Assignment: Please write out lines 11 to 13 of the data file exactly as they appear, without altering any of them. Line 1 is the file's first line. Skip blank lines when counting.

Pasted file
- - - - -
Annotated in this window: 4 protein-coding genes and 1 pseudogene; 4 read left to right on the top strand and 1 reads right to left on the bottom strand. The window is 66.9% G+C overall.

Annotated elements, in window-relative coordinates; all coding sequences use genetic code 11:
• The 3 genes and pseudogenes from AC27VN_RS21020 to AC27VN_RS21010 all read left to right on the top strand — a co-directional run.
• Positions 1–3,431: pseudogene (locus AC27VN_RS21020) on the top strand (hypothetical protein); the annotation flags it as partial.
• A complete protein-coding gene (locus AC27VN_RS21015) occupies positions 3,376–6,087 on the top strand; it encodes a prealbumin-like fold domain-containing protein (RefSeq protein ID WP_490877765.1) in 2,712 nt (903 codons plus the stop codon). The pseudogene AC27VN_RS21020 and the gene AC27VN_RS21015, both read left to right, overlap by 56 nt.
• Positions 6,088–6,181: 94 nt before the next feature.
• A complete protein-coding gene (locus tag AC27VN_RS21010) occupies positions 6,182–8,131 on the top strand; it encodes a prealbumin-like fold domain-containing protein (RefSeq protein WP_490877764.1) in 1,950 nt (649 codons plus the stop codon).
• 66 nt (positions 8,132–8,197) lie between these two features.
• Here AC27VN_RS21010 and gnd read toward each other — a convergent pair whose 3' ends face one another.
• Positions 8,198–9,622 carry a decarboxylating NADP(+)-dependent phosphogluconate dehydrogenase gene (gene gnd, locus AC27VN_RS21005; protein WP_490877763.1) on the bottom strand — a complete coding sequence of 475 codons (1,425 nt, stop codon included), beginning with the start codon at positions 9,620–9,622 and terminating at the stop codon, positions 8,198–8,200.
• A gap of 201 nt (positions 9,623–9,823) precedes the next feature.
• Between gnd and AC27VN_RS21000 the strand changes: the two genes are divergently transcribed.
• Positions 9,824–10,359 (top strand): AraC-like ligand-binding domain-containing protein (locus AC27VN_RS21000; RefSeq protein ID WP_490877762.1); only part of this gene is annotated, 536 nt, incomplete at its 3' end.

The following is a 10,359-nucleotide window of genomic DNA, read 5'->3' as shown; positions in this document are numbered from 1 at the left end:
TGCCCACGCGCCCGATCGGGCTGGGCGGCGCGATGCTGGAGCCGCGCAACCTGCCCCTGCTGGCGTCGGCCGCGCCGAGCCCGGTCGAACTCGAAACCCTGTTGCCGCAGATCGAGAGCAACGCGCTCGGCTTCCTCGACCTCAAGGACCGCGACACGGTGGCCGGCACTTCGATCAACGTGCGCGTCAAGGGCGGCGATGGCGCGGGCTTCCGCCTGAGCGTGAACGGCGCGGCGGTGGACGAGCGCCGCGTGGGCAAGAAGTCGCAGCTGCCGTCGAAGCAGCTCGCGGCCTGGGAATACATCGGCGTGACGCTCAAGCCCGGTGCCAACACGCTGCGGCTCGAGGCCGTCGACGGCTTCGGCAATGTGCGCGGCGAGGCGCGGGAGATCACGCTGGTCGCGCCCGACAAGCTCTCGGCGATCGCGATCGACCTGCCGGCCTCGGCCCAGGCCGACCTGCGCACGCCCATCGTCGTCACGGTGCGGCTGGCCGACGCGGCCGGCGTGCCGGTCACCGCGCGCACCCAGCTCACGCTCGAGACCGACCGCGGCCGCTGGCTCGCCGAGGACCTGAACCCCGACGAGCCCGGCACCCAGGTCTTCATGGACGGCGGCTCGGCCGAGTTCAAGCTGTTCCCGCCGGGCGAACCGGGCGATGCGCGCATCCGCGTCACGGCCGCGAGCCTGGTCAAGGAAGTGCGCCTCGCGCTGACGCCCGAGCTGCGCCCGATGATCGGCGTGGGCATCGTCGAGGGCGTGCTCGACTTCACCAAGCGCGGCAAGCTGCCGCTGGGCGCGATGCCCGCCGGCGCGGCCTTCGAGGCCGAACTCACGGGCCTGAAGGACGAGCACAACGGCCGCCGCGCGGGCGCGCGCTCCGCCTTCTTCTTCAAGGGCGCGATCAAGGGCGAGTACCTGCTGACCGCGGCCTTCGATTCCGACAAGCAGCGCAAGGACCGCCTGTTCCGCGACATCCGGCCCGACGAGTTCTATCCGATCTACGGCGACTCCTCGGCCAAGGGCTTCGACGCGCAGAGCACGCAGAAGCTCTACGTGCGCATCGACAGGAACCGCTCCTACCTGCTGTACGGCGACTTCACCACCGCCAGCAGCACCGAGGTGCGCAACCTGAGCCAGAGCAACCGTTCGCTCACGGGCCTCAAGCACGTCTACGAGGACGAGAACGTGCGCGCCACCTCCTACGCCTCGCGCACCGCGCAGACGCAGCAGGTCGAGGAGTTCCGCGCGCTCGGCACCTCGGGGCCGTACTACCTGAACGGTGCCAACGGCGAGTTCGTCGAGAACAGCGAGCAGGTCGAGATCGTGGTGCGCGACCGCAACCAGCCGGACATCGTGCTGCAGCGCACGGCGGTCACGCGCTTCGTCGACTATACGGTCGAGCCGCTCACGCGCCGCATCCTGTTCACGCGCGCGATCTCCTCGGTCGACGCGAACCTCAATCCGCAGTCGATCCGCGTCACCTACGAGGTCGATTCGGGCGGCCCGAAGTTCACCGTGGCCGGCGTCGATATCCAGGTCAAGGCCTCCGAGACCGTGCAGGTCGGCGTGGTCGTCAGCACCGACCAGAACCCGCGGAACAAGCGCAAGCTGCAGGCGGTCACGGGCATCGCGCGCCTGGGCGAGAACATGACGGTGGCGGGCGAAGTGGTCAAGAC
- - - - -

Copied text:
• A gap of 201 nt (positions 9,623–9,823) precedes the next feature.
• Between gnd and AC27VN_RS21000 the strand changes: the two genes are divergently transcribed.
• Positions 9,824–10,359 (top strand): AraC-like ligand-binding domain-containing protein (locus AC27VN_RS21000; RefSeq protein ID WP_490877762.1); only part of this gene is annotated, 536 nt, incomplete at its 3' end.